8.3.4 We will support people with disabilities to live independently with eligible support in these circumstances unless the cost of doing this exceeds the cost of the most appropriate Supported Living model that includes aspects of shared support. In this event, the individual would be placed on a waiting list for a Supported Living alternative (see 8.6), or the equivalent relevant rate being used to inform a personal budget amount for Self Directed Support Options 1 or 2.
8.3.5 In the event that an Independent Living with Support option is the service-user’s strong preference, a detailed examination of support options should be undertaken to explore if eligible services can be delivered within the cost threshold through collaborative support networks and maximisation of assistive technology, whilst still reducing presenting risks to a moderate level. If this proved not possible, then 8.3.4 would apply.
8.3.6 A caveat to 8.3.4 above would be when an individual is assessed as not being able to share a social space with others due to consistent and substantial stress, distress or aggression in the company of others.
8.3.7 Any change of service type would be impact assessed with a view to identifying any risks and for these risks to be handled appropriately.
8.4 Supported Living Models
8.5 There are four models of care for the provision of Supported Living that are detailed below. These models are characterised by the need for more significant levels of support to keep an individual or others safe, compared to Independent Living with Support described above.
- Shared or clustered living – this is the default model of support, where an individual will share a property with others or live in a property in such close proximity to other individuals who require similar support, so that substantial or all support can be shared. This would include extra care housing;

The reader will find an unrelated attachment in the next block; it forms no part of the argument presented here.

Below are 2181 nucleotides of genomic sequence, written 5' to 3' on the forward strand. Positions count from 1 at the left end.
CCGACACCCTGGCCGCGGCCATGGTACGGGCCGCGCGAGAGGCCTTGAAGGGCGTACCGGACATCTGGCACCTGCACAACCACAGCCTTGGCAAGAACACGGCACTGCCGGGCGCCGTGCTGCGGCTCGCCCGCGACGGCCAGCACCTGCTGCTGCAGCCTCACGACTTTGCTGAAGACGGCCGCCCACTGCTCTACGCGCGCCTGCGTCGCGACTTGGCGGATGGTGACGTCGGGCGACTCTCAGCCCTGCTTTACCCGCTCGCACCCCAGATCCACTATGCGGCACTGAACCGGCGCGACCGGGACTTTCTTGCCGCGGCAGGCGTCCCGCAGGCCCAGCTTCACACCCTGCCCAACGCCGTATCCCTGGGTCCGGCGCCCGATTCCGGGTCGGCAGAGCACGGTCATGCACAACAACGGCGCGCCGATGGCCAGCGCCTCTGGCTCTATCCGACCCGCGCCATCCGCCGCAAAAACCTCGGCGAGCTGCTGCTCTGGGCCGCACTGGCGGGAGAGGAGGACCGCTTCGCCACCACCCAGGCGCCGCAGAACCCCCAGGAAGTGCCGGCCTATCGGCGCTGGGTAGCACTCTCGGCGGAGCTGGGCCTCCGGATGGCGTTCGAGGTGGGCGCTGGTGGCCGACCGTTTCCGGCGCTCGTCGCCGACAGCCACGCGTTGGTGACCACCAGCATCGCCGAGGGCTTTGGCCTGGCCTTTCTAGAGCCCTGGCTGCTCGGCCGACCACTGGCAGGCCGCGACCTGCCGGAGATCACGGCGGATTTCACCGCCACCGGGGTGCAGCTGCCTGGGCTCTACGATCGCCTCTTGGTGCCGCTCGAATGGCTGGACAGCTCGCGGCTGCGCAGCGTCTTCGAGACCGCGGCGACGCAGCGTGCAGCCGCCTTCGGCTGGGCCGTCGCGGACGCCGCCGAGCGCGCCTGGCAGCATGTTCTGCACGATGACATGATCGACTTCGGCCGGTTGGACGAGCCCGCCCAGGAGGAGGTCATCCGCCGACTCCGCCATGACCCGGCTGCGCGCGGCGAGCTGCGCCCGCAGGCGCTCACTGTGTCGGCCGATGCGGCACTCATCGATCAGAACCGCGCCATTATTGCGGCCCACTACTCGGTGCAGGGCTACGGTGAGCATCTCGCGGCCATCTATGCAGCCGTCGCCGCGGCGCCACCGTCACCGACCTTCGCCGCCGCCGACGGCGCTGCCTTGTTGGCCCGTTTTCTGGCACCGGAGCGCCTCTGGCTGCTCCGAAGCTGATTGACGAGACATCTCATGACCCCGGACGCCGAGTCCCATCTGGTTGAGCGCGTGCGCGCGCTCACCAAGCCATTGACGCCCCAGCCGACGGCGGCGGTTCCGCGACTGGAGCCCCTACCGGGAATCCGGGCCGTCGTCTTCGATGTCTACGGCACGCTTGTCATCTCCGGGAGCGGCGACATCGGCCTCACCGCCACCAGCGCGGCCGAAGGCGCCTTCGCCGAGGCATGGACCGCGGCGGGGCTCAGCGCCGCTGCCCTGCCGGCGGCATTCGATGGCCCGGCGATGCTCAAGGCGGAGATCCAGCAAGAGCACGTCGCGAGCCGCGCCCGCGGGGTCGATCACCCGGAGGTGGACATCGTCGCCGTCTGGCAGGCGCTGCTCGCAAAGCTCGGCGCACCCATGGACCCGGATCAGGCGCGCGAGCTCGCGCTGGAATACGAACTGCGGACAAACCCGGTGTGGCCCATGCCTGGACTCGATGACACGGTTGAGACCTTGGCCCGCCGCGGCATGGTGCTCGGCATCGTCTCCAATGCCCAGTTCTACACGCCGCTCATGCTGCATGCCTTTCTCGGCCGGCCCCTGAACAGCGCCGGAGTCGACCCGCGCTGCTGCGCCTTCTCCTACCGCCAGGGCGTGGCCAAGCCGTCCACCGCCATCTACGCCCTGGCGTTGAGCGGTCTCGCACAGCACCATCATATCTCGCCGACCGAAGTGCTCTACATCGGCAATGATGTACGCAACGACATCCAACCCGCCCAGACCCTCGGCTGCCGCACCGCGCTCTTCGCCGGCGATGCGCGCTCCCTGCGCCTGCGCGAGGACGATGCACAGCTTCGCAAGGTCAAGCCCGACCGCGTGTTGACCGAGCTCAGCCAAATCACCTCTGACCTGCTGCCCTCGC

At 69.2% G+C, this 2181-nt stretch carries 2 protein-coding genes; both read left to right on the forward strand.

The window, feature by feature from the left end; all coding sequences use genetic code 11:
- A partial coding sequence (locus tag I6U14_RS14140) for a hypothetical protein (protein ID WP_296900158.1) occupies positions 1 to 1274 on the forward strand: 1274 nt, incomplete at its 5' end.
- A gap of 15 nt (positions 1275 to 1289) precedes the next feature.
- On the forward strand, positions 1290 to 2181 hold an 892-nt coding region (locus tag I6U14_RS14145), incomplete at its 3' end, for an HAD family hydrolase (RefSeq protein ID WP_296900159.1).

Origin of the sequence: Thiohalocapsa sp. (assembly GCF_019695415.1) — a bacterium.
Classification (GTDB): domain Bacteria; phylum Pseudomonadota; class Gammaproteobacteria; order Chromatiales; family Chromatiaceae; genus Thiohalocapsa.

- Dedicated 1:1 single occupancy tenancies or owner occupation – supporting an individual in a single occupancy tenancy or owner occupation would only be considered in the circumstances outlined at 8.3.6 above;
- Specialist care – the individual’s needs are such that a specialist team is required to provide support to the individual;
- Residential care - residential and nursing care would not normally be considered unless the individual required care over a 24 hour period in a specialist setting due to medical, behavioural or age-related physical or sensory needs that cannot be met in a non-residential environment. Deteriorating conditions that require increasing reliance on high levels of support are usually best provided in a residential care setting. This should also include people whose needs are volatile and fluctuate and are at risk of frequent hospital admissions.
8.6 Non-Community-based Supported Living Options
8.7 Additional detail on the circumstances and uses of accommodation-based care and support options that are not community-based is contained at Appendix 1. This includes:
- Residential care
- Nursing care
- NHS In-patient care
9. Assessment of Supported Living Care Model: Choice and Self-directed Support (SDS)
9.1 An individual’s assessment will determine the appropriate Supported Living care model that would be funded by the HSCP.
9.2 Supported living models that are based upon shared care arrangements are not suitable for SDS Options 1 or 2 (and so far as relating to those options, Option 4). This is due to the potential impact upon the tenancy rights of other tenants and the overall coordination of care, support and safety within the accommodation or cluster.
9.3 While principles of choice and control should be considered within the assessment, the HSCP cannot provide desired support irrespective of cost due to the finite resources available. Assessments should reflect the views and wishes of individuals and, where appropriate, their carers and legal guardians. However the HSCP will take the cost of providing any support requested by the family into consideration in its decision making. If that request is more expensive than the individual is assessed as requiring then the HSCP will not ordinarily meet the request. The HSCP will determine the funding available based on the most appropriate shared or clustered living model that will meet needs in a cost effective manner, in line with this policy.